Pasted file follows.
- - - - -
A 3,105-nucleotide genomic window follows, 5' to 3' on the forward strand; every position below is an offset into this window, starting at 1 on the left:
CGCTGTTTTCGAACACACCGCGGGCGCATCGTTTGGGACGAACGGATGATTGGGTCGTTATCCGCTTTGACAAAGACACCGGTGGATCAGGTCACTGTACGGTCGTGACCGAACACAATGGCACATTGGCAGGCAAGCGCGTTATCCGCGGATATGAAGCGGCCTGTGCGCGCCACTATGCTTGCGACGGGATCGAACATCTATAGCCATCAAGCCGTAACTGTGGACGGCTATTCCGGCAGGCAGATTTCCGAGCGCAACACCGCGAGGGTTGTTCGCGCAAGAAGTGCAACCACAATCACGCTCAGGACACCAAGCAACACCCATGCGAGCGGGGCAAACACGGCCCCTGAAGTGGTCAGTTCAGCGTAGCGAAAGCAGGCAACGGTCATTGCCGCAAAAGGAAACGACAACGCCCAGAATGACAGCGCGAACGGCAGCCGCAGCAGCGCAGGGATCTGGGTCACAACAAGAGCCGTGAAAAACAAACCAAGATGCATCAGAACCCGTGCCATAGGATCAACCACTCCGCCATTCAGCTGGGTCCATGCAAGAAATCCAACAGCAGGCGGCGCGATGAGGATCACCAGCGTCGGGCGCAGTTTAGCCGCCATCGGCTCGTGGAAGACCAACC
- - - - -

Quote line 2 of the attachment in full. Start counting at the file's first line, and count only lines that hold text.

CGCTGTTTTCGAACACACCGCGGGCGCATCGTTTGGGACGAACGGATGATTGGGTCGTTATCCGCTTTGACAAAGACACCGGTGGATCAGGTCACTGTACGGTCGTGACCGAACACAATGGCACATTGGCAGGCAAGCGCGTTATCCGCGGATATGAAGCGGCCTGTGCGCGCCACTATGCTTGCGACGGGATCGAACATCTATAGCCATCAAGCCGTAACTGTGGACGGCTATTCCGGCAGGCAGATTTCCGAGCGCAACACCGCGAGGGTTGTTCGCGCAAGAAGTGCAACCACAATCACGCTCAGGACACCAAGCAACACCCATGCGAGCGGGGCAAACACGGCCCCTGAAGTGGTCAGTTCAGCGTAGCGAAAGCAGGCAACGGTCATTGCCGCAAAAGGAAACGACAACGCCCAGAATGACAGCGCGAACGGCAGCCGCAGCAGCGCAGGGATCTGGGTCACAACAAGAGCCGTGAAAAACAAACCAAGATGCATCAGAACCCGTGCCATAGGATCAACCACTCCGCCATTCAGCTGGGTCCATGCAAGAAATCCAACAGCAGGCGGCGCGATGAGGATCACCAGCGTCGGGCGCAGTTTAGCCGCCATCGGCTCGTGGAAGACCAACC